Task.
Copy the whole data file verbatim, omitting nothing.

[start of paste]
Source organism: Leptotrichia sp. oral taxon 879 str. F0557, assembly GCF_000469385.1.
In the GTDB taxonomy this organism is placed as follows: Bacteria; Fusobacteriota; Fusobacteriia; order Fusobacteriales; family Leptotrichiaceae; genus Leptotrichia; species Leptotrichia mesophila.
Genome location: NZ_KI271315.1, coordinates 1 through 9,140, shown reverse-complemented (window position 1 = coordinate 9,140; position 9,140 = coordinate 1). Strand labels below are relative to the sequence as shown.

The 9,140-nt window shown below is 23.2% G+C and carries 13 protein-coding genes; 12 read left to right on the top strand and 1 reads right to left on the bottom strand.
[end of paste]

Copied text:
Source organism: Leptotrichia sp. oral taxon 879 str. F0557, assembly GCF_000469385.1.
In the GTDB taxonomy this organism is placed as follows: Bacteria; Fusobacteriota; Fusobacteriia; order Fusobacteriales; family Leptotrichiaceae; genus Leptotrichia; species Leptotrichia mesophila.
Genome location: NZ_KI271315.1, coordinates 1 through 9,140, shown reverse-complemented (window position 1 = coordinate 9,140; position 9,140 = coordinate 1). Strand labels below are relative to the sequence as shown.

The 9,140-nt window shown below is 23.2% G+C and carries 13 protein-coding genes; 12 read left to right on the top strand and 1 reads right to left on the bottom strand.